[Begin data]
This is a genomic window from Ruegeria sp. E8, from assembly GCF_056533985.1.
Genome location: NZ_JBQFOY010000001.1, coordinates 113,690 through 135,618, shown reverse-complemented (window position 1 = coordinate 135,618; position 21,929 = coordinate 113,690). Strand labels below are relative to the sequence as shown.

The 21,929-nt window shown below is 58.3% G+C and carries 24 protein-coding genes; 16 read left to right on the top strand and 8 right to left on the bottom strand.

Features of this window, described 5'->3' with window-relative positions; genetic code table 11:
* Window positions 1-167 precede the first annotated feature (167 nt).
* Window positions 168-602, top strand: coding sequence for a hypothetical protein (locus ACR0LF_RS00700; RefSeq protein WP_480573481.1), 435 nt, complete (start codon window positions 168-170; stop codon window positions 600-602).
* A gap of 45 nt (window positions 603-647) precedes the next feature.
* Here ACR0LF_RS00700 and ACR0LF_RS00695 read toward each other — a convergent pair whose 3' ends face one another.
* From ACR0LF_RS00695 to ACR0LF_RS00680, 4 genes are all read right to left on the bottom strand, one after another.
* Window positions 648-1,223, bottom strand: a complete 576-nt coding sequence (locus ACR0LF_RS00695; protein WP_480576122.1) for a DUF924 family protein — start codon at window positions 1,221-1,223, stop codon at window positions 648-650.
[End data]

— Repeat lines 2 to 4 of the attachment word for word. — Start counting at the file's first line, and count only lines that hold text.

Genome location: NZ_JBQFOY010000001.1, coordinates 113,690 through 135,618, shown reverse-complemented (window position 1 = coordinate 135,618; position 21,929 = coordinate 113,690). Strand labels below are relative to the sequence as shown.

The 21,929-nt window shown below is 58.3% G+C and carries 24 protein-coding genes; 16 read left to right on the top strand and 8 right to left on the bottom strand.

Features of this window, described 5'->3' with window-relative positions; genetic code table 11: